As daters are provided with their own private barman and DJ, and a person - rather than machine - collates the mutual matches at the end of the evening, the experience is a personal and intimate one that might just succeed in pairing you with that life-changing other.
We sit down in the low wooden seating and observe: a funky hole in the central wall; a huge shop front window with full curtains; a perfect view of the abandoned car park and disused warehouse across the street. To the left of us is Henry Holland; that chap off of that there telly with the impractically erect hair and shadowy tan.
It’s enjoyable to note a crumbing bastion of Industrialisation from within a building of reclaimed modernity. It’s always nice to bump into someone you know at a bar, even if they don’t know you and you’ve never actually met.
On the horizon a game of ping pong wiff-waff is taking place.
The Book Club's "Last Night a Speed Date Changed My Life" may not have radically transformed this lovelorn Londonista's world - there were a few sparks but no earth-shattering moments of romantic revelation - but it successfully Changed My Attitude to speed dating.
It was not uncommon in the early days of speed dating to find the female daters clustered together in the loos, bonding over a shared despair at the lack of social graces displayed by their male counterparts.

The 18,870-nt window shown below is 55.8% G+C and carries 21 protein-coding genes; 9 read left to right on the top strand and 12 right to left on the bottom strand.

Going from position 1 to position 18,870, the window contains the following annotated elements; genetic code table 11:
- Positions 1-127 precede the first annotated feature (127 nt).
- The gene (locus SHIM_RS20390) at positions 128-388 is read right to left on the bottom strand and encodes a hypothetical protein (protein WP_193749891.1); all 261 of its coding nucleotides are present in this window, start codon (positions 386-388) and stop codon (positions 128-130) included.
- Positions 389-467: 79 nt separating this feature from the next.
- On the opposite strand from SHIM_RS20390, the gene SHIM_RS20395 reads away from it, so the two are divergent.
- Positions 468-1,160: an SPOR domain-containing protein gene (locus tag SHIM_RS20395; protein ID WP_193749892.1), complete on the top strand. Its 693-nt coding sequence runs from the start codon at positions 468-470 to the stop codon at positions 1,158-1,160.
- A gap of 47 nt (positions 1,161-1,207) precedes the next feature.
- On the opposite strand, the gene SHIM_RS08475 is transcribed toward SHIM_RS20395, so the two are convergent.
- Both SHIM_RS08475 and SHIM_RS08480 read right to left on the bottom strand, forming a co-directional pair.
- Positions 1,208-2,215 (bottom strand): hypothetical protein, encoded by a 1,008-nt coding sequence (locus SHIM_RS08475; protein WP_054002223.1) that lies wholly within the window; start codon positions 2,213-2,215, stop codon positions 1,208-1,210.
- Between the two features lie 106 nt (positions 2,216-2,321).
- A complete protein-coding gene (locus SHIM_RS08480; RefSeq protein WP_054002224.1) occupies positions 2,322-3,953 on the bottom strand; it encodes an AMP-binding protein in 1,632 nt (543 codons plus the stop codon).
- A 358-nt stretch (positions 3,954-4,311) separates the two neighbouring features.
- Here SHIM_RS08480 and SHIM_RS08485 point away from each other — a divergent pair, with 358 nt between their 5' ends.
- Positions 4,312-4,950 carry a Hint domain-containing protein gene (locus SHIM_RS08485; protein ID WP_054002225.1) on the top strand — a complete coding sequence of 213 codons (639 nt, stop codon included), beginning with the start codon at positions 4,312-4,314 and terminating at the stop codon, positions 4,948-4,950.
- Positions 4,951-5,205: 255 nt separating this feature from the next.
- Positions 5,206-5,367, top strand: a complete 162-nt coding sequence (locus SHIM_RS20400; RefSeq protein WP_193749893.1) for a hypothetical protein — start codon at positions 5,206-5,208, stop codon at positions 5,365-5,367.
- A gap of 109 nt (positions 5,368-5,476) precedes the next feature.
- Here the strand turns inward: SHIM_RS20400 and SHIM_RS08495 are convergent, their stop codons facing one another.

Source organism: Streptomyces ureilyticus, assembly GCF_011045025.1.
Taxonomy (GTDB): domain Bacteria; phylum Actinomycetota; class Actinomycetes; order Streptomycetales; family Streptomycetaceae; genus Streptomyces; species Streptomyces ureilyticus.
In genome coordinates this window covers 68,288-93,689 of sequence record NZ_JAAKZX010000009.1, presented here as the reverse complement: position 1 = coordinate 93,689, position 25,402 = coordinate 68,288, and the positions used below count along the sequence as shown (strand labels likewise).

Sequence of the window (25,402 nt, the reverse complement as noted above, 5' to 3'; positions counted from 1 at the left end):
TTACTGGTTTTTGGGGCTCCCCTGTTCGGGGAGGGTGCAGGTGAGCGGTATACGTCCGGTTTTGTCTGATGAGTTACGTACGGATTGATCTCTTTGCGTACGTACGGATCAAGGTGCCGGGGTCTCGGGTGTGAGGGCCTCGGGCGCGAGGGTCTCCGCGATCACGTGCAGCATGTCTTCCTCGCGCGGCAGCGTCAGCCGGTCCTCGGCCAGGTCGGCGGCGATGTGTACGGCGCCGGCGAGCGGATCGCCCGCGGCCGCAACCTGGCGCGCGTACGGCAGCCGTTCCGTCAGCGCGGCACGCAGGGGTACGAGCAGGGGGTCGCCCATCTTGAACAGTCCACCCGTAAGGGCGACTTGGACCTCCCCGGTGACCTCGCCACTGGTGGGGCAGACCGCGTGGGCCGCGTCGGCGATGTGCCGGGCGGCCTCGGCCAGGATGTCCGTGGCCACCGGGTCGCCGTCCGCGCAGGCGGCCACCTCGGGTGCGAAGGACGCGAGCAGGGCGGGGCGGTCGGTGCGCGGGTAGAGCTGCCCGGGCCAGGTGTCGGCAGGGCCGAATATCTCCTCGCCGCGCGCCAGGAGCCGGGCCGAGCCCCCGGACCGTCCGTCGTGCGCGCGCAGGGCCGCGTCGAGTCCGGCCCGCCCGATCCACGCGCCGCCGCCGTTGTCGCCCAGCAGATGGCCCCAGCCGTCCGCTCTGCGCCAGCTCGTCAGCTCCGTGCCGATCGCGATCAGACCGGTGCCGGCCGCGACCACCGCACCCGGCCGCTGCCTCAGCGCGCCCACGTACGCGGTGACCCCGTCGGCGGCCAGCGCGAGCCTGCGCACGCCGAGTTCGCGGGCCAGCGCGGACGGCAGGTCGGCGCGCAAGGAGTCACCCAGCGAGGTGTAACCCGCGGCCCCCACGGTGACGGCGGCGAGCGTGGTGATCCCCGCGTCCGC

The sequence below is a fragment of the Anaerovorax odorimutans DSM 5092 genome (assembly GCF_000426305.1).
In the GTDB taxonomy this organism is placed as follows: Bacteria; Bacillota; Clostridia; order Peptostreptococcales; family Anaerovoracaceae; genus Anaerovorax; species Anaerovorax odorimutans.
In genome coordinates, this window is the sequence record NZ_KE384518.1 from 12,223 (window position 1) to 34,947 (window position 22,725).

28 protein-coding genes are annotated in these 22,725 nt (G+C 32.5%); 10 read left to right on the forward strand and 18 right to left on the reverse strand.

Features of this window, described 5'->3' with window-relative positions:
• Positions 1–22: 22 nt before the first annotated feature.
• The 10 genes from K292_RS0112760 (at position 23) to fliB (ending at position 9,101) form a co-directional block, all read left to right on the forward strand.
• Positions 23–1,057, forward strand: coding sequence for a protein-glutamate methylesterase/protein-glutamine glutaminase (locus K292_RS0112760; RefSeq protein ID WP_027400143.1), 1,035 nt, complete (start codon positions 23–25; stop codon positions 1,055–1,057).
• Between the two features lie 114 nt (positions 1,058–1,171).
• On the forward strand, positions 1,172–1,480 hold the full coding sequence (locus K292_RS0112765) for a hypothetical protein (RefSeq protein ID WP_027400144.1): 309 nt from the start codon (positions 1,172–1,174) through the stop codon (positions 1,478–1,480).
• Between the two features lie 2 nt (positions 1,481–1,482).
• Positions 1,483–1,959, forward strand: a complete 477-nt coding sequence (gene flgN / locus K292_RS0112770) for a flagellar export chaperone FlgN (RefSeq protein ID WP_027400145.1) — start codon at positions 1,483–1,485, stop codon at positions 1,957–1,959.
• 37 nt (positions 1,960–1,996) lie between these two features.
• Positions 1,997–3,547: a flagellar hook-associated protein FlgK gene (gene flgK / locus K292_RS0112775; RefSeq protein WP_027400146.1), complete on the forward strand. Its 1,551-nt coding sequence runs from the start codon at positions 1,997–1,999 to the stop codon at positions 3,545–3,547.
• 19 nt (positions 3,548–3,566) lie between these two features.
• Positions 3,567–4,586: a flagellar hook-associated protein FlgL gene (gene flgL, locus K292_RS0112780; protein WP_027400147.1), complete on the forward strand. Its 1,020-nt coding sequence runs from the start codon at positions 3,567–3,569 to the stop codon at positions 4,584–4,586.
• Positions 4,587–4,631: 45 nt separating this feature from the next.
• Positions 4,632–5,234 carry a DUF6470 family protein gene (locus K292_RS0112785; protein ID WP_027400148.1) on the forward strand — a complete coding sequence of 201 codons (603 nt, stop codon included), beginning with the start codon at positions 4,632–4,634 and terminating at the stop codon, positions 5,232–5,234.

And the venues - most often than not sleazy West End chain bars - were only conducive to romance after imbibing an unhealthy number of discounted spirits.
The Book Club's monthly speed dating evening was an altogether different affair.
The dimly-lit, sparsely furnished basement was low key and welcoming, and strangers comfortably mingled before the official proceedings had even begun.
With five minutes to pair up and chat, conversations just managed to extend beyond the repetitive "is this your first time? "; questions that invariably lead one to invent increasingly creative responses in an effort to stay alert by date number 10.
The Book Club has already established itself as the go-to venue for edgy, creative types looking for a dash of art, current affairs or philosophy to go with their Shoreditch Twats (that's a cocktail, not a local).
It was therefore no surprise that these single Book Clubbers were sharply turned out, witty conversationalists who spoke with verve about their latest design piece, art shoot or marketing campaign.